Tag Archives: switch

Nov 12 2014

Cross CHOP tutorial.

The Cross CHOP. TouchDesigner 088. 2014.
The Cross CHOP is a multi-input Channel Operator that allows you to interpolate between input values.

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Let’s examine the cross CHOP.

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The cross CHOP allows you to
switch between multiple inputs,
but interpolate between the
incoming values.

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You can use integers as cross
values to simply switch between
inputs.

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I’ve created a box SOP with its
“sizex” parameter referencing
the cross CHOP channel named
“chan1”.

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This will help you visualize the
cross CHOPs’ effect.

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The interpolation is straight,
or linear, so a cross value of
.5 will blend the first 2 inputs
at 50% each.

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The cross CHOP is a commonly
used operator that can
compliment or replace standard
switching.

Nov 12 2014

Switch CHOP tutorial.

The Switch CHOP. TouchDesigner 088. 2014.
The Switch CHOP is a fundamental multi-input Channel Operator.

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Let’s take a look at the switch
CHOP.

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The switch CHOP is a commonly
used operator.

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It allows for the switching of
any different type of CHOP.

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It has a minimal set of
parameters.

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Its inputs are indexed starting
with 0.

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Index entries that are higher
than the number of inputs are
ignored.

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Fractional entries are rounded
down to the closest integer.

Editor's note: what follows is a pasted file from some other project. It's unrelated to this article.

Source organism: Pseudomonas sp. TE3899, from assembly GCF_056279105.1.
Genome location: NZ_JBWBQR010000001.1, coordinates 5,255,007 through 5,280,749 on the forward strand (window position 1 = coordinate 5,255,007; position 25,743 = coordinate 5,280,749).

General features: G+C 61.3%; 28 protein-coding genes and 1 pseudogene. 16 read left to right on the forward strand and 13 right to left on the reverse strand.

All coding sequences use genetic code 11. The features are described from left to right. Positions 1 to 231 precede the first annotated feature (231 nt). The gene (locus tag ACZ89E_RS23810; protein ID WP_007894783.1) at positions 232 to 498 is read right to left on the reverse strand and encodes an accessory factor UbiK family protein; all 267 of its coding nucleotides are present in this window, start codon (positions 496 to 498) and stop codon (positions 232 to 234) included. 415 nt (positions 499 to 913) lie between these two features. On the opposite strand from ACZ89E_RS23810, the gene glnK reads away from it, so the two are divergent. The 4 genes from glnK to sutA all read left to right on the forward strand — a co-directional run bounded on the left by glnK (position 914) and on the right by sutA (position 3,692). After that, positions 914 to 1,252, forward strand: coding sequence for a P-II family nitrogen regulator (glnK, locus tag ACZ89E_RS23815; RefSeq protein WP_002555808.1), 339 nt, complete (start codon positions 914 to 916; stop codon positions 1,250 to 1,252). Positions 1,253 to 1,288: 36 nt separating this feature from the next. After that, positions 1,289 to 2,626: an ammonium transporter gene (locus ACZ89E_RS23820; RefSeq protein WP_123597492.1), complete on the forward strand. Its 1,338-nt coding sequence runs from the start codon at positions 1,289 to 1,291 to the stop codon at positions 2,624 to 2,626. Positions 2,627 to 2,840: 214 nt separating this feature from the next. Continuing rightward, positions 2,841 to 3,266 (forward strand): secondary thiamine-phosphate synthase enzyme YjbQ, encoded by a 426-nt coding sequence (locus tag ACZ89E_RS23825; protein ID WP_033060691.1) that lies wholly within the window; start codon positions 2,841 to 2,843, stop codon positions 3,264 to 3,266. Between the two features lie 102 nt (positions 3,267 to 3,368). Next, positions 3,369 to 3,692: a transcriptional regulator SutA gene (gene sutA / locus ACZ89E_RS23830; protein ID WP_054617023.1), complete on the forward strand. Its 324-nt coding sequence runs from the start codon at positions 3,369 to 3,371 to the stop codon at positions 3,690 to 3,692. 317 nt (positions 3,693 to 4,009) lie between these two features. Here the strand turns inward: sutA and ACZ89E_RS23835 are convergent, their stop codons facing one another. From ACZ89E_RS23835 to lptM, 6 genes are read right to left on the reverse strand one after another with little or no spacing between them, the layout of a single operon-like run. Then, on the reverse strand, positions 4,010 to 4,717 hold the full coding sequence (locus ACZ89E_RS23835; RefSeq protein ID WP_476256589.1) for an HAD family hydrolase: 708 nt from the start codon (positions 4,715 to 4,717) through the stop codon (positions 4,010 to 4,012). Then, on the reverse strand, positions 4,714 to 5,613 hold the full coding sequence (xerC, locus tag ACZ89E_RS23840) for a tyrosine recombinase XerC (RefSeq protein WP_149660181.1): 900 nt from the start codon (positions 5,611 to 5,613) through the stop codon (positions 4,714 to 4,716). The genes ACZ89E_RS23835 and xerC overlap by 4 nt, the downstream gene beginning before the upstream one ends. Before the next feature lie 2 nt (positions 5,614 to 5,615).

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Here I use the index .5, which
rounds down to 0.

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I’ve built this network to
further illustrate the concept
of channels and samples.

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We have a circle TOP whose R, G,
and B parameters are set to
evaluate the 20th sample of the
switch CHOP.

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CHOPs can hold any arbitrary
number of channels, and each
channel can hold any arbitrary
number of samples.

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Therefore, the switch CHOP will
hold the exact number of
incoming channels and samples.

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I’ll change the Python
expression to evaluate only the
1st sample of the switch CHOP.

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When the index set to 0, we
select the 1st input.

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It only has 1 sample.

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Index 1 will select the 2nd
input.

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We can middle mouse click on the
CHOP to determine how many
samples it holds.

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It has 600 samples, and we are
evaluating only the 1st, in this
case a value of 0.

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The 3rd CHOP has sixty samples,
also starting with a value of 0.

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I’ll set the Python expression
to evaluate the 500th sample.

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Since only the 2nd input to the
switch CHOP has at least 500
samples,

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the Python expression will give
us the last available sample
from the other inputs.

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Input 1 has only 1 sample,
therefore the Python expression
evaluates to the value .5.

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But what about the 3rd input,
index 2?

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Shouldn’t it evaluate to a value
of 0, which is the value of the
last sample?

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We should have a black circle,
but it’s grey.